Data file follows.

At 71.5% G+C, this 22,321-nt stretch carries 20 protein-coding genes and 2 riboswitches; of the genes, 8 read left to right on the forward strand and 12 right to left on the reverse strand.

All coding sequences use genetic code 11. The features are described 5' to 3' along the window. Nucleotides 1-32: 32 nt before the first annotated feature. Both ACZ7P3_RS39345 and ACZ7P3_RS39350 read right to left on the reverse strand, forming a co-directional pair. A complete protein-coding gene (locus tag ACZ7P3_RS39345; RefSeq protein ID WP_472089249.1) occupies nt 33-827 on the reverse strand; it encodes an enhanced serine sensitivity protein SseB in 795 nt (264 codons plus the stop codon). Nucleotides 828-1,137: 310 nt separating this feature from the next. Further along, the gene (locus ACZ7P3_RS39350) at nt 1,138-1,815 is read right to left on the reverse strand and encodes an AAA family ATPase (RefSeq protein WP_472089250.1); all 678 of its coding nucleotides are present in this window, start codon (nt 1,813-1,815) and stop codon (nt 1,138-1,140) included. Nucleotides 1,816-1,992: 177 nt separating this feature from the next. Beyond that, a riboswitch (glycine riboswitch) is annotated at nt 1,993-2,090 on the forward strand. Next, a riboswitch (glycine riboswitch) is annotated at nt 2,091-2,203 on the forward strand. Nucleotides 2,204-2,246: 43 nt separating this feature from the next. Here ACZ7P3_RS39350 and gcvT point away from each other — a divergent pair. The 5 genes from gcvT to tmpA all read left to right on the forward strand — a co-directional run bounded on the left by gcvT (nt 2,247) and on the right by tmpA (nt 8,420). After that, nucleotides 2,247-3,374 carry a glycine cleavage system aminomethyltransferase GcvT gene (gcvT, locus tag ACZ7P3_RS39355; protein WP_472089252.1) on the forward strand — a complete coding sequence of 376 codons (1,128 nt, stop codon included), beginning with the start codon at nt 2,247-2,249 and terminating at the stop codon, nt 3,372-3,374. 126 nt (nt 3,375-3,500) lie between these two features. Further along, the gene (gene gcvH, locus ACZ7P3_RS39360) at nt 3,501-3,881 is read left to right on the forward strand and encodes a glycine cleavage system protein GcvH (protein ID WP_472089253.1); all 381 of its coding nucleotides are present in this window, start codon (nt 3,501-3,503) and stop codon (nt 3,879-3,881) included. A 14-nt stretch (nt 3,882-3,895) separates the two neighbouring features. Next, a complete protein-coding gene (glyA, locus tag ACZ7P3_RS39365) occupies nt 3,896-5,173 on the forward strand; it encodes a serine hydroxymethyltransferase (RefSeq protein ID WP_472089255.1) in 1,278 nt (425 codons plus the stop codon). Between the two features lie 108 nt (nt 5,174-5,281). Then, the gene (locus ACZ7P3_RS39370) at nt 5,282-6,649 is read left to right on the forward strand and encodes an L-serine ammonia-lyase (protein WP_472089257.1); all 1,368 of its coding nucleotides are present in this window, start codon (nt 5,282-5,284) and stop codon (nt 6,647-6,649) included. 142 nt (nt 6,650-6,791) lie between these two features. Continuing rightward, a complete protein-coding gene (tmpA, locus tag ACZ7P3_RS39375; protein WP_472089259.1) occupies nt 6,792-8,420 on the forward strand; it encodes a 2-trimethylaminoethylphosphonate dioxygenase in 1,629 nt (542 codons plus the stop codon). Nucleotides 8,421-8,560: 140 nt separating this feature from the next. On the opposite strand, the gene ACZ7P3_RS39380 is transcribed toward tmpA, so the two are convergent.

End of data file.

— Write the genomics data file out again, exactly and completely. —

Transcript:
At 71.5% G+C, this 22,321-nt stretch carries 20 protein-coding genes and 2 riboswitches; of the genes, 8 read left to right on the forward strand and 12 right to left on the reverse strand.

All coding sequences use genetic code 11. The features are described 5' to 3' along the window. Nucleotides 1-32: 32 nt before the first annotated feature. Both ACZ7P3_RS39345 and ACZ7P3_RS39350 read right to left on the reverse strand, forming a co-directional pair. A complete protein-coding gene (locus tag ACZ7P3_RS39345; RefSeq protein ID WP_472089249.1) occupies nt 33-827 on the reverse strand; it encodes an enhanced serine sensitivity protein SseB in 795 nt (264 codons plus the stop codon). Nucleotides 828-1,137: 310 nt separating this feature from the next. Further along, the gene (locus ACZ7P3_RS39350) at nt 1,138-1,815 is read right to left on the reverse strand and encodes an AAA family ATPase (RefSeq protein WP_472089250.1); all 678 of its coding nucleotides are present in this window, start codon (nt 1,813-1,815) and stop codon (nt 1,138-1,140) included. Nucleotides 1,816-1,992: 177 nt separating this feature from the next. Beyond that, a riboswitch (glycine riboswitch) is annotated at nt 1,993-2,090 on the forward strand. Next, a riboswitch (glycine riboswitch) is annotated at nt 2,091-2,203 on the forward strand. Nucleotides 2,204-2,246: 43 nt separating this feature from the next. Here ACZ7P3_RS39350 and gcvT point away from each other — a divergent pair. The 5 genes from gcvT to tmpA all read left to right on the forward strand — a co-directional run bounded on the left by gcvT (nt 2,247) and on the right by tmpA (nt 8,420). After that, nucleotides 2,247-3,374 carry a glycine cleavage system aminomethyltransferase GcvT gene (gcvT, locus tag ACZ7P3_RS39355; protein WP_472089252.1) on the forward strand — a complete coding sequence of 376 codons (1,128 nt, stop codon included), beginning with the start codon at nt 2,247-2,249 and terminating at the stop codon, nt 3,372-3,374. 126 nt (nt 3,375-3,500) lie between these two features. Further along, the gene (gene gcvH, locus ACZ7P3_RS39360) at nt 3,501-3,881 is read left to right on the forward strand and encodes a glycine cleavage system protein GcvH (protein ID WP_472089253.1); all 381 of its coding nucleotides are present in this window, start codon (nt 3,501-3,503) and stop codon (nt 3,879-3,881) included. A 14-nt stretch (nt 3,882-3,895) separates the two neighbouring features. Next, a complete protein-coding gene (glyA, locus tag ACZ7P3_RS39365) occupies nt 3,896-5,173 on the forward strand; it encodes a serine hydroxymethyltransferase (RefSeq protein ID WP_472089255.1) in 1,278 nt (425 codons plus the stop codon). Between the two features lie 108 nt (nt 5,174-5,281). Then, the gene (locus ACZ7P3_RS39370) at nt 5,282-6,649 is read left to right on the forward strand and encodes an L-serine ammonia-lyase (protein WP_472089257.1); all 1,368 of its coding nucleotides are present in this window, start codon (nt 5,282-5,284) and stop codon (nt 6,647-6,649) included. 142 nt (nt 6,650-6,791) lie between these two features. Continuing rightward, a complete protein-coding gene (tmpA, locus tag ACZ7P3_RS39375; protein WP_472089259.1) occupies nt 6,792-8,420 on the forward strand; it encodes a 2-trimethylaminoethylphosphonate dioxygenase in 1,629 nt (542 codons plus the stop codon). Nucleotides 8,421-8,560: 140 nt separating this feature from the next. On the opposite strand, the gene ACZ7P3_RS39380 is transcribed toward tmpA, so the two are convergent.